Do contemporary social and health discourses arouse peripartum anxiety? A qualitative investigation of women's accounts

  • Rowe H
  • Fisher J
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Abstract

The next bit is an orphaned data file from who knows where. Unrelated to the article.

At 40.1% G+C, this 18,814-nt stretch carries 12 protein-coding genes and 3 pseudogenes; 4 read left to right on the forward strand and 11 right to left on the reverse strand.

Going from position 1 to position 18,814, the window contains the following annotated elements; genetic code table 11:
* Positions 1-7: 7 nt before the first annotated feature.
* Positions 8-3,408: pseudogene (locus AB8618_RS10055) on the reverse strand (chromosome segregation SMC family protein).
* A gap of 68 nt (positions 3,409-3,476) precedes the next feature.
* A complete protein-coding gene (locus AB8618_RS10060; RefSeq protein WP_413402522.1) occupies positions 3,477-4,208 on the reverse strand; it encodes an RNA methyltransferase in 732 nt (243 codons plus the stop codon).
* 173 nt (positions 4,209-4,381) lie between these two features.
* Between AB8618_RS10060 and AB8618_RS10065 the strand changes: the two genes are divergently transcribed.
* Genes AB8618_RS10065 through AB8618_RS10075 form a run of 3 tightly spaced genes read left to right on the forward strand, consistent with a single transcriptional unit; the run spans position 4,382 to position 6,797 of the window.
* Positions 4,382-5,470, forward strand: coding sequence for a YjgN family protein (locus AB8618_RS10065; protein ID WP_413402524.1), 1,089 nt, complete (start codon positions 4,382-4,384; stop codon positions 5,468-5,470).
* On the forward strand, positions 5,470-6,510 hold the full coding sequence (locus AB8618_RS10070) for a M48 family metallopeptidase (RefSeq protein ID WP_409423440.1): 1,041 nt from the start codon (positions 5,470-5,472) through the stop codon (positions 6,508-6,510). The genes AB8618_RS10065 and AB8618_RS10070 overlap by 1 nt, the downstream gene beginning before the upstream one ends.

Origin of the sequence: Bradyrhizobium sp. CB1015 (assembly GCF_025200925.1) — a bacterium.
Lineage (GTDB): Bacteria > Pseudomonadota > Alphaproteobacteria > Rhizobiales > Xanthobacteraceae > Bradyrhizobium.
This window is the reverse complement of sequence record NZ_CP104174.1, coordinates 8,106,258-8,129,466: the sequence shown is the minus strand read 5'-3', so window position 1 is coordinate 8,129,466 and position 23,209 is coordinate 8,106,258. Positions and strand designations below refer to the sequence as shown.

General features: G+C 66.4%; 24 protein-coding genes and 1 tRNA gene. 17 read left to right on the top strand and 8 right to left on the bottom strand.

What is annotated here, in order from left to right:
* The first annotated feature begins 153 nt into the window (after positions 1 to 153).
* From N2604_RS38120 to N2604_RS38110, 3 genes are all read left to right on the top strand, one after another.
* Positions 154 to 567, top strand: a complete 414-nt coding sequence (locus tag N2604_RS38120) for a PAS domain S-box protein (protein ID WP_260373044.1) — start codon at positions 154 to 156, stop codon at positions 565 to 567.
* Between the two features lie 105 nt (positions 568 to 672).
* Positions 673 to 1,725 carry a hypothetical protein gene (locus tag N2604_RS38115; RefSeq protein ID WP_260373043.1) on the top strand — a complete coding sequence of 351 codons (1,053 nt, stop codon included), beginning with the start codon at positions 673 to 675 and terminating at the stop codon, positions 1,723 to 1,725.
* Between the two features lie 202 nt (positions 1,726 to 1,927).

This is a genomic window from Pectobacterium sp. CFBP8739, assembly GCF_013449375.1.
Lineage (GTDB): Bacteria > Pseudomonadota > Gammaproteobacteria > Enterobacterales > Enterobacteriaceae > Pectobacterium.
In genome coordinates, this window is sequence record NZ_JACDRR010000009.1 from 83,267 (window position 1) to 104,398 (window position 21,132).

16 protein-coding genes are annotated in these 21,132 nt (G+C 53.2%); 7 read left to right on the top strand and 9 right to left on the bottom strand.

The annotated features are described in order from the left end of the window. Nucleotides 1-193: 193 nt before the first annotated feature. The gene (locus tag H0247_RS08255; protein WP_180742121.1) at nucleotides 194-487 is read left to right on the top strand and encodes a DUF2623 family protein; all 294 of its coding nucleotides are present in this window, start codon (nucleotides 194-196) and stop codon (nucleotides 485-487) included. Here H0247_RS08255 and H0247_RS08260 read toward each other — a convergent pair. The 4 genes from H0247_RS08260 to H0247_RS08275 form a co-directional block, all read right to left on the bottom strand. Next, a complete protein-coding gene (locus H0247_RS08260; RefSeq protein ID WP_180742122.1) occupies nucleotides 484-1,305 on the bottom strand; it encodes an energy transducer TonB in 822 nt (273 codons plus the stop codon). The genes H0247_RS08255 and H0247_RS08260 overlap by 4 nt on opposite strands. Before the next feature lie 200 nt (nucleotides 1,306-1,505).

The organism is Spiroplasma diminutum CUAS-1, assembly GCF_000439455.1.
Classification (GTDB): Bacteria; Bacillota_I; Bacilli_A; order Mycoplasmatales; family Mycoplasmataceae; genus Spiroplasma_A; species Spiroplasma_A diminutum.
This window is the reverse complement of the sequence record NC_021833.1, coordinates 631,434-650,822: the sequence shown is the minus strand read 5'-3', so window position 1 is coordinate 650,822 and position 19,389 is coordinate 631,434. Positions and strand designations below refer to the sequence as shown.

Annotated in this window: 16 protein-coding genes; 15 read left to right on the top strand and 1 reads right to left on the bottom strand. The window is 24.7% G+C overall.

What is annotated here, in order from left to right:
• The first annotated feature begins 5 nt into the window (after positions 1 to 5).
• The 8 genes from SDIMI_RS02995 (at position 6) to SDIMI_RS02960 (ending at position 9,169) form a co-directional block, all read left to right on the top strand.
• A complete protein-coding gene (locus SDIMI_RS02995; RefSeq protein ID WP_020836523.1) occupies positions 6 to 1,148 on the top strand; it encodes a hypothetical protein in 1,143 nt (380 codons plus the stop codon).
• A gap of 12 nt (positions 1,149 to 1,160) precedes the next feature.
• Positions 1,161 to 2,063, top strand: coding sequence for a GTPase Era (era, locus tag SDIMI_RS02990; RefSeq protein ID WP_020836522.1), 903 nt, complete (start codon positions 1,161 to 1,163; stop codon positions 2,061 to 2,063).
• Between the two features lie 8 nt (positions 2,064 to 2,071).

The aim was to investigate women's accounts of the sources and explanations of perinatal anxiety to inform clinical and public health responses. Discussions with groups of women during admission to an early parenting service were audio-recorded, transcribed and analysed using an interpretative phenomenological approach. Twenty women participated (40% had above 'normal' anxiety symptoms; 45% were experiencing moderate or severe stress). The groups reported sources of worry about their babies, themselves and their relationships. These anxiety triggers were interpreted in the context of contemporary social and health discourses about pregnancy, the postpartum period and infant care. Five themes were identified: image management; single-message health promotion campaigns; evidence-based decision making, 'maternal instinct', and risk. Public health campaigns, health professionals and others could ameliorate perinatal anxiety by providing realistic, understandable, numerical information to assist decision making, disrupt inaccurate gender-based stereotypes about mothering behaviours and offer abundant praise for the work of mothering.

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